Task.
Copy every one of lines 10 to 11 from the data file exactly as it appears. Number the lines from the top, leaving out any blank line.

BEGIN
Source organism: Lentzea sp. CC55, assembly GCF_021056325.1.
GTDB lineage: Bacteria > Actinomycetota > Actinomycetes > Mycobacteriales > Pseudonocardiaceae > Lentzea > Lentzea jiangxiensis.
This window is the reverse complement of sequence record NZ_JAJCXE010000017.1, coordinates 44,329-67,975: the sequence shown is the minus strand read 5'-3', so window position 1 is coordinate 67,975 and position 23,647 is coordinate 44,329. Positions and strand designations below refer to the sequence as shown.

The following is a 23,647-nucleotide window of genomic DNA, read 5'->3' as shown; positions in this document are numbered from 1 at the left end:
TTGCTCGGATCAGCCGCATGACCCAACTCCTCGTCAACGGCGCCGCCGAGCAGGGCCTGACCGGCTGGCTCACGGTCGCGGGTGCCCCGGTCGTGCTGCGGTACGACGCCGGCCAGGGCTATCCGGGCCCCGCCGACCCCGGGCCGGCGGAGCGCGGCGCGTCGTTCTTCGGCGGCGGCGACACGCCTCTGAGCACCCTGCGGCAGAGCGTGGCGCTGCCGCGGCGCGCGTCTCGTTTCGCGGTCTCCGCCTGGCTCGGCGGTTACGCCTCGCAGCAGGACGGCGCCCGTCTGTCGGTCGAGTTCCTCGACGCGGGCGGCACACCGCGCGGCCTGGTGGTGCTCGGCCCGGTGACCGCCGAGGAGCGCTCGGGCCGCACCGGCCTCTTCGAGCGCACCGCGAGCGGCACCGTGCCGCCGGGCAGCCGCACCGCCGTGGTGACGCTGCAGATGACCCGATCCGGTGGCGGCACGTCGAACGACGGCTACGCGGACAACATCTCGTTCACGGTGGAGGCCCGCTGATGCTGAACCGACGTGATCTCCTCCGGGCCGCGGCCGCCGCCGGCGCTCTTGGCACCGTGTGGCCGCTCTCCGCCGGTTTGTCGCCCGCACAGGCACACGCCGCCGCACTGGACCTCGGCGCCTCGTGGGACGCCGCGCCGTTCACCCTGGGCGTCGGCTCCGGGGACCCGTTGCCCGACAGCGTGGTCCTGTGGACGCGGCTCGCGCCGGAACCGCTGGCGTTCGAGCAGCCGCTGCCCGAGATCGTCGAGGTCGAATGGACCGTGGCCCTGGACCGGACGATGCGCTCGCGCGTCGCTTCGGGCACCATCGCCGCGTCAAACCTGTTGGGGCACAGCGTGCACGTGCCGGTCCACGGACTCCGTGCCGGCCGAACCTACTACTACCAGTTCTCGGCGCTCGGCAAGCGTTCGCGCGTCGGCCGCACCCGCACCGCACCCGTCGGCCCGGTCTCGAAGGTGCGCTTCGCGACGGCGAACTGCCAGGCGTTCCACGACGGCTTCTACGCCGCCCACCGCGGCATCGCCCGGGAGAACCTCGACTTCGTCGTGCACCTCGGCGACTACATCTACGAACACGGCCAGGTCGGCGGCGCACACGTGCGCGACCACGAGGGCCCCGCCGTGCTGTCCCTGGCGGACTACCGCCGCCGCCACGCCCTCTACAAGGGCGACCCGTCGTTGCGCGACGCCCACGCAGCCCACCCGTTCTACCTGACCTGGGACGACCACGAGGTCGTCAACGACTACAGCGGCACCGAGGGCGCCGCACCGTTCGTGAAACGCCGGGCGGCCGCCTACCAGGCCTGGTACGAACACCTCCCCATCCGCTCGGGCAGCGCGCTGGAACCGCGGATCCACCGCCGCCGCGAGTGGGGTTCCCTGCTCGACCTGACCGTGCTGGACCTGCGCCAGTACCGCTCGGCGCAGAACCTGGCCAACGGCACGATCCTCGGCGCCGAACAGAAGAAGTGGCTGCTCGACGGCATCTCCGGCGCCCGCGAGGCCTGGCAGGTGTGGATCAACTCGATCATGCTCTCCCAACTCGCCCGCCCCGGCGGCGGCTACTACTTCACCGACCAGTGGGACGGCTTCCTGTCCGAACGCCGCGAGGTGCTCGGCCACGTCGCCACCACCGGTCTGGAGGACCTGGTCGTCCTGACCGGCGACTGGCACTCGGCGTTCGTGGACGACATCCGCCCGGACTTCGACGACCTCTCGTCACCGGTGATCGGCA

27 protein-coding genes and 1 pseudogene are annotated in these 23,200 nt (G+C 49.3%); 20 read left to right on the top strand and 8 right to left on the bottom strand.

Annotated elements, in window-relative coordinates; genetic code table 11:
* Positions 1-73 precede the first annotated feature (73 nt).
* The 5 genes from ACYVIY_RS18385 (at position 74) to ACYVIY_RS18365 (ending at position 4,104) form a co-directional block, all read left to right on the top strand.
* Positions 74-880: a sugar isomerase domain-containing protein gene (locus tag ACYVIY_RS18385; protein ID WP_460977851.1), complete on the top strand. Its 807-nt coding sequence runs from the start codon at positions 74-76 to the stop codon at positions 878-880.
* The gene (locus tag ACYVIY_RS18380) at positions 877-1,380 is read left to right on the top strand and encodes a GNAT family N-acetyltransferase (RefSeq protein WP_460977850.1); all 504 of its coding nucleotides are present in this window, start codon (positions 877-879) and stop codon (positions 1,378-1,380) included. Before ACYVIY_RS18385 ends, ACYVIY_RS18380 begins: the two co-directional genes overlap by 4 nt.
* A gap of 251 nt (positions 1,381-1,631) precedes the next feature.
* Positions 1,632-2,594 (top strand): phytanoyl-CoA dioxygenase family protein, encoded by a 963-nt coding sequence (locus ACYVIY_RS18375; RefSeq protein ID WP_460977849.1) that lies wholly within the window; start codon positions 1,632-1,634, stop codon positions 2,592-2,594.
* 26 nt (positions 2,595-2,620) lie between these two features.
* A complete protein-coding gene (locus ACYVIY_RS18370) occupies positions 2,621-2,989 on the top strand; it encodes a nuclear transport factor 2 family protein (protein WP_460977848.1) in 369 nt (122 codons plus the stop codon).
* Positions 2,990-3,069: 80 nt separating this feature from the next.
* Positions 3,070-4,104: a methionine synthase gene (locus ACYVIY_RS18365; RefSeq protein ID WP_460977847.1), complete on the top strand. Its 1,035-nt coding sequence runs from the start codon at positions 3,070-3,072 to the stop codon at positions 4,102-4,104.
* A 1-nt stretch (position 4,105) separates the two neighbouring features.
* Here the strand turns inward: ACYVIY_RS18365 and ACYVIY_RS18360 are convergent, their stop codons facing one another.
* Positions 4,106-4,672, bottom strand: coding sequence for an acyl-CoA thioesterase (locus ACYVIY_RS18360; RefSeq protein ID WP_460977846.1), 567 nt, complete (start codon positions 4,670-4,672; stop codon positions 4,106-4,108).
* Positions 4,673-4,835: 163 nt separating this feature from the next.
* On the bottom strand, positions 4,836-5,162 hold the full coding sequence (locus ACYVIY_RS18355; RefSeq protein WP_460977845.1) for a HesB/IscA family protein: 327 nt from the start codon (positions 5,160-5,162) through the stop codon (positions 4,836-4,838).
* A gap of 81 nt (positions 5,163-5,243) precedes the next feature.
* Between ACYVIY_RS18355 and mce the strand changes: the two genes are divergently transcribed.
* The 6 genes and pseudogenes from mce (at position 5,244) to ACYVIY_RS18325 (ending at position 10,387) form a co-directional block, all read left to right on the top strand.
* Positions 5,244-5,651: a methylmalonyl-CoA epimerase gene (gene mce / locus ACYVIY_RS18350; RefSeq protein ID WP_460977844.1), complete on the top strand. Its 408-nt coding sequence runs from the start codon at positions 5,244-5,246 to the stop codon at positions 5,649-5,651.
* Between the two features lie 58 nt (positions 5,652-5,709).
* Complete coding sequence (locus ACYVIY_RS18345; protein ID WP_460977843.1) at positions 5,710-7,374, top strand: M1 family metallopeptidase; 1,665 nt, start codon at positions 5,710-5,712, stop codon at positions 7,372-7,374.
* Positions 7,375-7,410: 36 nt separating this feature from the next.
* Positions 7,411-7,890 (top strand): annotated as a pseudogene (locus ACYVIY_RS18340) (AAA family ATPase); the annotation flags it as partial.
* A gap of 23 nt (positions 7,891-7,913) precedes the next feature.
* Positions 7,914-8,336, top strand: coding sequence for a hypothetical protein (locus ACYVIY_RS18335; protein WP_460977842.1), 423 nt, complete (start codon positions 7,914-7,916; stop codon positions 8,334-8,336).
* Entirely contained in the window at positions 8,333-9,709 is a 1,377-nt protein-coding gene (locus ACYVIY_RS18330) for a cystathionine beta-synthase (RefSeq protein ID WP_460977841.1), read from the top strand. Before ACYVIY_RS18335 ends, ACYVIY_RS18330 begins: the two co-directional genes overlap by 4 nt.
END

* Positions 74-880: a sugar isomerase domain-containing protein gene (locus tag ACYVIY_RS18385; protein ID WP_460977851.1), complete on the top strand. Its 807-nt coding sequence runs from the start codon at positions 74-76 to the stop codon at positions 878-880.
* The gene (locus tag ACYVIY_RS18380) at positions 877-1,380 is read left to right on the top strand and encodes a GNAT family N-acetyltransferase (RefSeq protein WP_460977850.1); all 504 of its coding nucleotides are present in this window, start codon (positions 877-879) and stop codon (positions 1,378-1,380) included. Before ACYVIY_RS18385 ends, ACYVIY_RS18380 begins: the two co-directional genes overlap by 4 nt.